Why Aren't Economists as Important as Garbagemen? Essays on the State of Economics

By David Colander | Go to book overview

Introduction

Some of my best friends are economists; I say this at the beginning of this collection of essays because, while the title suggests that I, like Brutus, have come to bury economists and economics, I have actually come to praise them. Oh, I criticize all right, but that criticism is based upon a belief that economics is important and that it has an important contribution to make to the public policy debate. I wouldn't waste my time criticizing economics and the economics profession unless I believed them important.


The Positive and Negative Themes

The essays have two themes: a positive one and a negative one. The positive theme of the essays is that economic analysis, if kept in perspective, is enormously powerful. It provides a way of uncovering the workings of real-world phenomena that fit the perceptions many people have. The negative theme is that economic analysis is not being kept in perspective by economists, and that loss of perspective means that much of what comes out under the name of economic research has little or no value for society. But even this negative theme has positive overtones in demonstrating the power of economic analysis.

What is happening in the economics profession becomes much more understandable when one looks at it from an economist's standpoint. Economists have often turned the laser edge of their

-3-

Notes for this page

Add a new note
If you are trying to select text to create highlights or citations, remember that you must now click or tap on the first word, and then click or tap on the last word.
One moment ...
Default project is now your active project.
Project items
Notes
Cite this page

Cited page

Style
Citations are available only to our active members.
Buy instant access to cite pages or passages in MLA 8, MLA 7, APA and Chicago citation styles.

(Einhorn, 1992, p. 25)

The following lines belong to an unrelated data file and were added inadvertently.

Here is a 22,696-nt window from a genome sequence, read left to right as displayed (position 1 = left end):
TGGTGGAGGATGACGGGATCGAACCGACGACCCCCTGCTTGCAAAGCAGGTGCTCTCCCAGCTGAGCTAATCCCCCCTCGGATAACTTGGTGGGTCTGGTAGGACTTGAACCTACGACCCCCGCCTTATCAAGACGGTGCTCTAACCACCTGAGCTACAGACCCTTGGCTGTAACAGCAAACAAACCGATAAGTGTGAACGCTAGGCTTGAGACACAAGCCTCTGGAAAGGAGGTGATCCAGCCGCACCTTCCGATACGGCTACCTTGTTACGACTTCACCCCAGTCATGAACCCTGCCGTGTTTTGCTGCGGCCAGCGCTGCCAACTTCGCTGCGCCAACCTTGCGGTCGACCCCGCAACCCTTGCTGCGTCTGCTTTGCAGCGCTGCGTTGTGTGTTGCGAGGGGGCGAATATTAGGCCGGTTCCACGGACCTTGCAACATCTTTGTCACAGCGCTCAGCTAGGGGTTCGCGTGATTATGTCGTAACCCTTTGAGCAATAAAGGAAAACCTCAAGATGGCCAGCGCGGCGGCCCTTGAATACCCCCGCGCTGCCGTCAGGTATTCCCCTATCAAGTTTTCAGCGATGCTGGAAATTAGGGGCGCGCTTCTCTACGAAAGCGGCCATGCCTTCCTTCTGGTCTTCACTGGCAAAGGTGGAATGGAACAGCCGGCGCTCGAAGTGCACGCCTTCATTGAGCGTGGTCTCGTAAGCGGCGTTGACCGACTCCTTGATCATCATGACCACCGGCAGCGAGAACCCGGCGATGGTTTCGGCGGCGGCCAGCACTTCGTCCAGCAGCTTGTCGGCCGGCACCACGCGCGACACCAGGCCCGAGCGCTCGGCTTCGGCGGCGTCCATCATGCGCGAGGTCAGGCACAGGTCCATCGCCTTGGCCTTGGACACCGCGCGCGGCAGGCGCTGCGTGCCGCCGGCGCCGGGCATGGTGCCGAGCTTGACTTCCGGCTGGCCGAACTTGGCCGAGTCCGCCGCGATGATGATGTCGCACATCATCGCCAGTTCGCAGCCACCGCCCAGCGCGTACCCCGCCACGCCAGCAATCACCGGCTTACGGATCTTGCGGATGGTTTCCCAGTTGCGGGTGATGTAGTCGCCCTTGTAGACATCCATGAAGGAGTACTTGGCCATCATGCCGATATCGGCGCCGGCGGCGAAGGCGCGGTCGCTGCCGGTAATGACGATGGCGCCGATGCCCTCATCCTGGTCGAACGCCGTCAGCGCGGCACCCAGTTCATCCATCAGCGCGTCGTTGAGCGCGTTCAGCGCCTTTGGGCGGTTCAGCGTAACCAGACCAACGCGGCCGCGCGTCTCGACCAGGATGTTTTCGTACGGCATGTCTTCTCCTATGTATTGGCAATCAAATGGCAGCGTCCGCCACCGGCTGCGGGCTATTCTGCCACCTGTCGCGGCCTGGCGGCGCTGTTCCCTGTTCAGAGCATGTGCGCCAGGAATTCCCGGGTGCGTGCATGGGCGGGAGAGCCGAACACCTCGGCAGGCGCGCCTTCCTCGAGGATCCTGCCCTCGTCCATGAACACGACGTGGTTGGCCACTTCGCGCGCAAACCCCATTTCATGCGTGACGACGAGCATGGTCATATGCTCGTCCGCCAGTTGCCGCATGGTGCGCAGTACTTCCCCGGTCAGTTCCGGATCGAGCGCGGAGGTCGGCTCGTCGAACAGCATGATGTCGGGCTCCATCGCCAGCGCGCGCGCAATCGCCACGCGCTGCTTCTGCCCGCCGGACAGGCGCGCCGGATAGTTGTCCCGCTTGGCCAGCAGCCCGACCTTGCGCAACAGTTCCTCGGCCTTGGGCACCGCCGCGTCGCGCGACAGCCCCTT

(Einhorn 25)

(Einhorn 25)

1. Lois J. Einhorn, Abraham Lincoln, the Orator: Penetrating the Lincoln Legend (Westport, CT: Greenwood Press, 1992), 25, http://www.questia.com/read/27419298.

Note: primary sources have slightly different requirements for citation. Please see these guidelines for more information.

Cited page

Bookmark this page
Why Aren't Economists as Important as Garbagemen? Essays on the State of Economics
Table of contents

Table of contents

  • Title Page iii
  • Contents vii
  • Acknowledgments ix
  • Introduction 3
  • 1- Economists And Policy 17
  • 1- Why Aren't Economists As Important as Garbagemen? 19
  • Notes 28
  • 2- Economics, Institutions, And Methodology 39
  • 3- The Making Of An Economist 41
  • 4: Workmanship, Incentives, And Cynicism 63
  • 5- The Invisible Hand of Truth 81
  • 3- Applications To Macroeconomics 89
  • 6- The Evolution Of Keynesian Economics: From Keynesian to New Classical To New Keynesian 91
  • Notes 100
  • 4- Critics of Economics 113
  • 8- Galbraith and the Theory Of Price Control 115
  • 10- Form and Content In Appraising Recent Economic Developments 139
  • Notes 152
  • Works Cited And Related References 165
  • Index 169
  • About the Author *
Settings

Settings

Typeface
Text size Smaller Larger Reset View mode
Search within

Search within this book

Look up

Look up a word

  • Dictionary
  • Thesaurus
Please submit a word or phrase above.
Print this page

Print this page

Why can't I print more than one page at a time?

Help
Full screen
Items saved from this book
  • Bookmarks
  • Highlights & Notes
  • Citations
/ 177

matching results for page

    Questia reader help

    How to highlight and cite specific passages

    1. Click or tap the first word you want to select.
    2. Click or tap the last word you want to select, and you’ll see everything in between get selected.
    3. You’ll then get a menu of options like creating a highlight or a citation from that passage of text.

    OK, got it!

    Cited passage

    Style
    Citations are available only to our active members.
    Buy instant access to cite pages or passages in MLA 8, MLA 7, APA and Chicago citation styles.

    "Portraying himself as an honest, ordinary person helped Lincoln identify with his audiences." (Einhorn, 1992, p. 25).

    "Portraying himself as an honest, ordinary person helped Lincoln identify with his audiences." (Einhorn 25)

    "Portraying himself as an honest, ordinary person helped Lincoln identify with his audiences." (Einhorn 25)

    "Portraying himself as an honest, ordinary person helped Lincoln identify with his audiences."1

    1. Lois J. Einhorn, Abraham Lincoln, the Orator: Penetrating the Lincoln Legend (Westport, CT: Greenwood Press, 1992), 25, http://www.questia.com/read/27419298.

    Cited passage

    Thanks for trying Questia!

    Please continue trying out our research tools, but please note, full functionality is available only to our active members.

    Your work will be lost once you leave this Web page.

    Buy instant access to save your work.

    Already a member? Log in now.

    Search by... Author
    Show... All Results Primary Sources Peer-reviewed

    Oops!

    An unknown error has occurred. Please click the button below to reload the page. If the problem persists, please try again in a little while.